Hanne Eggen Røislien
Norwegian Cyber Defence Forces (CYFOR)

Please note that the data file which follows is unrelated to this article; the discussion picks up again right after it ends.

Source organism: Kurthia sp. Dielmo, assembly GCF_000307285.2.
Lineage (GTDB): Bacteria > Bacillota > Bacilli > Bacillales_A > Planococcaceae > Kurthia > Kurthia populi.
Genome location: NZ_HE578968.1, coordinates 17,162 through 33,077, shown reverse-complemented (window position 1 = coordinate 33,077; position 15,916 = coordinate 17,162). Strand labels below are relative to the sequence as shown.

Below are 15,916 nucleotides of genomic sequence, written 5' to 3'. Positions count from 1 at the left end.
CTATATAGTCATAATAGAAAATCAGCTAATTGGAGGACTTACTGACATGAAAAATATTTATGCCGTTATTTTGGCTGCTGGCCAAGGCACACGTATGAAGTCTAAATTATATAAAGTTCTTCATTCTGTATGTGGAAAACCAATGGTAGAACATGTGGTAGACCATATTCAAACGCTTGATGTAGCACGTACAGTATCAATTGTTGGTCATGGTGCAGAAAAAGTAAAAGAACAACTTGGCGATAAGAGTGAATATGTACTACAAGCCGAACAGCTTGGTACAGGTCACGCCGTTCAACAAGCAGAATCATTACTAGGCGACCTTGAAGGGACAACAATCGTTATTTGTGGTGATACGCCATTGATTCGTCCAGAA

The Israeli peace movement has been declared dead countless times. As the Israeli-Palestinian conflict seems to be unending and the Israeli society appears more and more consolidated on the right wing of the political spectrum, the memories of the large crowds gathering in Tel Aviv in demonstrations of peace seem long gone. Instead, the elections in 2019 re-established Likud’s Benyamin Netanyahu in power, making him Israel‘s longest-serving prime minister, snatching the title from the country’s founding father and first leader, David Ben-Gurion. With this backdrop, it is easy to approach Samy Cohen’s book as a historical reference document, describing the trajectory – and the inevitable fall – of the Israeli peace movement. Indeed, Cohen does explore and describe the development of the peace movement since the late 1970s, through a period with increasing violence in the conflict with the Palestinians, a gradual shift in Israeli politics towards the right, and the inevitable pressure this has put on the peace movement. As such, the book provides a decent overview of the peace movement’s evolution over the past few decades. But Cohen does more. He argues that the peace movement’s presence has not disappeared, but rather has transformed into a number of smaller, grassroots organisations run by everything from senior security personnel and army reservists, to doctors and diplomats. Cohen’s book, therefore, is a story of hope and motivation rather than a sober historical description. As the former, the book is highly inspirational (albeit depressing, given the current situation) and very well written. As the latter, it is interesting, but less successful. However, in this period of time, a little hope and inspiration may be what we need.